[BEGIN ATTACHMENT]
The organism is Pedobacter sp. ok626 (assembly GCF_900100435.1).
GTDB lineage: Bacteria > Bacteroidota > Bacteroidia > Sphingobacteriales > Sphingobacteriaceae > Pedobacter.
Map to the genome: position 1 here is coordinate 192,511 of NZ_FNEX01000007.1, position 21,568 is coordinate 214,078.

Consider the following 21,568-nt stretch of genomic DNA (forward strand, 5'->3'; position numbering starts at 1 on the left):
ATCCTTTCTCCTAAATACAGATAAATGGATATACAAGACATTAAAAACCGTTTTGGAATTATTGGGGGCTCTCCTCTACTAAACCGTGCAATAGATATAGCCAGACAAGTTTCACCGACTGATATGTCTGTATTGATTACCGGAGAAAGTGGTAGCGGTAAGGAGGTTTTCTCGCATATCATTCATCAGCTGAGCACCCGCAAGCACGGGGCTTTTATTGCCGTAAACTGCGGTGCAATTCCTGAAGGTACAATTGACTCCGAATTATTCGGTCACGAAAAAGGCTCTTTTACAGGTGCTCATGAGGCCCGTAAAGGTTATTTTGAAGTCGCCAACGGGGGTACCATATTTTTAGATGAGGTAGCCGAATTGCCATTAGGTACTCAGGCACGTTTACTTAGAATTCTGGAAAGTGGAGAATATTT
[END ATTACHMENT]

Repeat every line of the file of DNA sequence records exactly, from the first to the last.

The organism is Pedobacter sp. ok626 (assembly GCF_900100435.1).
GTDB lineage: Bacteria > Bacteroidota > Bacteroidia > Sphingobacteriales > Sphingobacteriaceae > Pedobacter.
Map to the genome: position 1 here is coordinate 192,511 of NZ_FNEX01000007.1, position 21,568 is coordinate 214,078.

Consider the following 21,568-nt stretch of genomic DNA (forward strand, 5'->3'; position numbering starts at 1 on the left):
ATCCTTTCTCCTAAATACAGATAAATGGATATACAAGACATTAAAAACCGTTTTGGAATTATTGGGGGCTCTCCTCTACTAAACCGTGCAATAGATATAGCCAGACAAGTTTCACCGACTGATATGTCTGTATTGATTACCGGAGAAAGTGGTAGCGGTAAGGAGGTTTTCTCGCATATCATTCATCAGCTGAGCACCCGCAAGCACGGGGCTTTTATTGCCGTAAACTGCGGTGCAATTCCTGAAGGTACAATTGACTCCGAATTATTCGGTCACGAAAAAGGCTCTTTTACAGGTGCTCATGAGGCCCGTAAAGGTTATTTTGAAGTCGCCAACGGGGGTACCATATTTTTAGATGAGGTAGCCGAATTGCCATTAGGTACTCAGGCACGTTTACTTAGAATTCTGGAAAGTGGAGAATATTT